While many students spent their Jan Terms with their noses buried in books, fourth-year Maddie McMurray spent her time traveling through Tanzania, experiencing the lives of the local people. McMurray is a double major in Business Administration and Environmental Studies and is a member of the Ionian Society and Whittier College’s Swim and Dive team. She is also the recipient of the Brethren Community Fellowship, which brought her to Tanzania, and the Barbra Ondrasik and David Grose Fellowship, which supports students studying in the Science, Technology, Engineering, and Math (STEM) fields.
While in Tanzania, McMurray and third-year Malory Henry worked with Global Partners for Development (GPD). The Sonoma-based organization identifies and implements public health and education development projects in Kenya, Tanzania, and Uganda.
“[GPD] focuses on bolstering infrastructure through community-driven development versus community-based development,” said McMurray. “What that means, is you partner with communities to create projects that help address the problems they face in their community, rather than just give the project.” Through this process, GPD ensures that the communities want to partner with them, and then the organization helps them finance the project. “It’s working to create their own efficacy,” said McMurray.
For the first week, McMurray and Henry traveled with Professor of French and Associate Dean of Academic Planning Dr. Andy Wallis. They traveled to rural areas of Tanzania to see the opening of several wells and schools. The last two and a half weeks McMurray and Henry traveled with just each other.
“It’s a different sort of study abroad because it takes you out of [your] comfort zone,” said McMurray. “You’re getting a lot more interaction with the people who live in the communities.”
One part of their trip was focused on education and how it connects to a lack of clean water. McMurray spoke with many children who spent their days walking to retrieve water everyday, instead of attending school, until a well was built. Henry and McMurray sought to understand the many reasons that students could not attend school. During the second part of their trip they traveled to rural pastoral areas where they had many conversations about development and the meaning behind helping communities develop.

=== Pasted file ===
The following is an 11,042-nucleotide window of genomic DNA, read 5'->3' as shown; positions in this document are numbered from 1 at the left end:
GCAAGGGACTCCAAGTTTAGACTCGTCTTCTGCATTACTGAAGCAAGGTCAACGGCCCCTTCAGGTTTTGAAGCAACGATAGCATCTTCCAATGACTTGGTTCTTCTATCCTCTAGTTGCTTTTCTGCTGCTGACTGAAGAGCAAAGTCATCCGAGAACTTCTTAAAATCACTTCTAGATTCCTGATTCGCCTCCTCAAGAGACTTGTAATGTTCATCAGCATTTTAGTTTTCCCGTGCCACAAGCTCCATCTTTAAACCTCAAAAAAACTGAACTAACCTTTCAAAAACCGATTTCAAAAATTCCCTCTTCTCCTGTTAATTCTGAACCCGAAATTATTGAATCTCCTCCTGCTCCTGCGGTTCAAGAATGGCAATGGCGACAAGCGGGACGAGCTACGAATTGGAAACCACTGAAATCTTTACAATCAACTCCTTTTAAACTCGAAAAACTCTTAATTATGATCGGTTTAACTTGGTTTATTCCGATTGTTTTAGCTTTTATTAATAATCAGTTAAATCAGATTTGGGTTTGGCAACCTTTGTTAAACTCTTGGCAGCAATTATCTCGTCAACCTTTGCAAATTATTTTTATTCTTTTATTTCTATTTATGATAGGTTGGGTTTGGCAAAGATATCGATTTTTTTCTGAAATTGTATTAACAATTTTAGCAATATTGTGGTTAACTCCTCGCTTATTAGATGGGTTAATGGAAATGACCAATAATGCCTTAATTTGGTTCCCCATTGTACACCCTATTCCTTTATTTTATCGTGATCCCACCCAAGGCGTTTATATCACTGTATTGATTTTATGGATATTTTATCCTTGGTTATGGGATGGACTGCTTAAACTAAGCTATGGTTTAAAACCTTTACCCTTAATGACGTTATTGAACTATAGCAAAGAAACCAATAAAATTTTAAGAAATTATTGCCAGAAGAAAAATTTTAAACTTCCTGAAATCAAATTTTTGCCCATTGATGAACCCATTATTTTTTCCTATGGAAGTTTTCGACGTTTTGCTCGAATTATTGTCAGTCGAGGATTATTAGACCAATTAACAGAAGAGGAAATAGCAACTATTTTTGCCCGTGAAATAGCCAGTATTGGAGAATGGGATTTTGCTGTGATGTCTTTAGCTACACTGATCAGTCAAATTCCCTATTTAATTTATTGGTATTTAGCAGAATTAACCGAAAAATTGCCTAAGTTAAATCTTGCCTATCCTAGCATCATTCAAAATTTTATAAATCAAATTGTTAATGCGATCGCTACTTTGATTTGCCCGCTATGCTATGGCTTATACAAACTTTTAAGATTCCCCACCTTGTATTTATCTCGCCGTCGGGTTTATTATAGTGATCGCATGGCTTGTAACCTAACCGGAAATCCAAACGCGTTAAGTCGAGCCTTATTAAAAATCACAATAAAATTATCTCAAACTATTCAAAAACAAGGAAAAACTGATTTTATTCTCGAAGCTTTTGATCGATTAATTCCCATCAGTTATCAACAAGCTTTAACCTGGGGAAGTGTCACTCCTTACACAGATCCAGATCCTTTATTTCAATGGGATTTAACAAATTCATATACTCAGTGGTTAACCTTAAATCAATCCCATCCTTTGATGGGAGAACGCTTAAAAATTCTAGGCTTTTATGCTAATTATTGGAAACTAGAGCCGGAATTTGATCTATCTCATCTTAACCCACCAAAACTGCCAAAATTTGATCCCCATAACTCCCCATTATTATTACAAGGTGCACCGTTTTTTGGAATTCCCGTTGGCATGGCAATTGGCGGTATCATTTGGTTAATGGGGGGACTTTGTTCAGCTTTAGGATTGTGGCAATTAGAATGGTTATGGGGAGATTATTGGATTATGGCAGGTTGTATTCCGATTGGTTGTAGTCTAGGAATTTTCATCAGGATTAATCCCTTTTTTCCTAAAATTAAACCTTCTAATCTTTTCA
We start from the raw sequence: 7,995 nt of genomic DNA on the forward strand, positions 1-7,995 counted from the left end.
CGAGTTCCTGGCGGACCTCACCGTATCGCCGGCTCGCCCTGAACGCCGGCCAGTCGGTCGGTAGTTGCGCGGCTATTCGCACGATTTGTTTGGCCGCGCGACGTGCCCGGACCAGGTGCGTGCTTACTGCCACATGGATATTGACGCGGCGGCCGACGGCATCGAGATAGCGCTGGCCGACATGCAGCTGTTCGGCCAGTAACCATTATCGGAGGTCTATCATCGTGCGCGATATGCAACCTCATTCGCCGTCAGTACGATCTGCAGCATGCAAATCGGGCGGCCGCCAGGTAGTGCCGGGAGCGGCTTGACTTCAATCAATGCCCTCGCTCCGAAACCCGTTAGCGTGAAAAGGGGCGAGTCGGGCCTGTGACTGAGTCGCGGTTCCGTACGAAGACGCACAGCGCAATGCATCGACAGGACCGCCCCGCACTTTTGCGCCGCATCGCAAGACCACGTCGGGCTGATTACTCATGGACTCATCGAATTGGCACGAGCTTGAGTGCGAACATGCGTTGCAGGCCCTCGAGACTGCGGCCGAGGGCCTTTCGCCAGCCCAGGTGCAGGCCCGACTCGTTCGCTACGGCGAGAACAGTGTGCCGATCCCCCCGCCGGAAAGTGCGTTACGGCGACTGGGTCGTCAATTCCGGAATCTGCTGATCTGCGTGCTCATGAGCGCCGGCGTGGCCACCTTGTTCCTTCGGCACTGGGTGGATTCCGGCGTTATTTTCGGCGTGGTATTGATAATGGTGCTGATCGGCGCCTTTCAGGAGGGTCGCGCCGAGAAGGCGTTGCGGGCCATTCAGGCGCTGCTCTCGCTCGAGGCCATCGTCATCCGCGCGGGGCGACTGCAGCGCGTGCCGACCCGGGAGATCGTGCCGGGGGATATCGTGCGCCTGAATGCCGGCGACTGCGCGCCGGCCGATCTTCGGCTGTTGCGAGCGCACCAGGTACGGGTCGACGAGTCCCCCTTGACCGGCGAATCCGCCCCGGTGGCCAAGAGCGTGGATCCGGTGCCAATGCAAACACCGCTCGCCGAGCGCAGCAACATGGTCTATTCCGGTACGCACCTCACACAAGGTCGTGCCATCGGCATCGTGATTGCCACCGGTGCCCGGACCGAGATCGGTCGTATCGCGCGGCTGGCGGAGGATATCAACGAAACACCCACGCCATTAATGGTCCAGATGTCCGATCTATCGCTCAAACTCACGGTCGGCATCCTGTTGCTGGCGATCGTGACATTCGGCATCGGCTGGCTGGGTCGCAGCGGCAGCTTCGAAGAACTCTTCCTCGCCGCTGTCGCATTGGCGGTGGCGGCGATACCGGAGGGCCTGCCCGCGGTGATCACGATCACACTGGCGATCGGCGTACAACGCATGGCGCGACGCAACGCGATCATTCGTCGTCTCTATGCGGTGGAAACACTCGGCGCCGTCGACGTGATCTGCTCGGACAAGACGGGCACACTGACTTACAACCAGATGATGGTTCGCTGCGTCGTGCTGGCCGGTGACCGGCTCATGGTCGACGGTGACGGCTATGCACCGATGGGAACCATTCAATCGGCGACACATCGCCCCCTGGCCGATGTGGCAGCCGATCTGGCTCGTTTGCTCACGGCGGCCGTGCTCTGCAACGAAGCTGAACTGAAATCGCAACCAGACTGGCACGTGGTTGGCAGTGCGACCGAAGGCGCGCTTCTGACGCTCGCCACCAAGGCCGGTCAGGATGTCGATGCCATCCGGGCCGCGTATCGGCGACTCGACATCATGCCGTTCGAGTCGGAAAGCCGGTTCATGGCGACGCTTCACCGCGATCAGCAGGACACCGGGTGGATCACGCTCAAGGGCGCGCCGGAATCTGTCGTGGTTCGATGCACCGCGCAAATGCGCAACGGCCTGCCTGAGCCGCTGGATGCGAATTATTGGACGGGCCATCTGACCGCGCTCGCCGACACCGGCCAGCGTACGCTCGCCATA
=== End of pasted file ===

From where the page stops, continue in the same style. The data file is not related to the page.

The third part of their trip focused on a GPD pilot program that worked with communities to build partnerships. “There isn’t a slap-on Band-Aid or adhesive that can glue together communities that are needing problems fixed,” said McMurray. Some of these problems include access to clean water and education.
McMurray is still processing all of the things she experienced in Tanzania, and she feels as though she grew a lot through the experience. “I’ve been fortunate enough to have a lot of abroad experiences through Whittier. I went to China and Costa Rica and my family has lived abroad . . . but I didn’t realize until this trip just how much I appreciated and underestimated my ability to go back to a home base of sorts, and go back to a comfort zone,” said McMurray. “Not having so many creature comforts really pushes you to look inside and have internal discussions that you may have put off having with yourself.”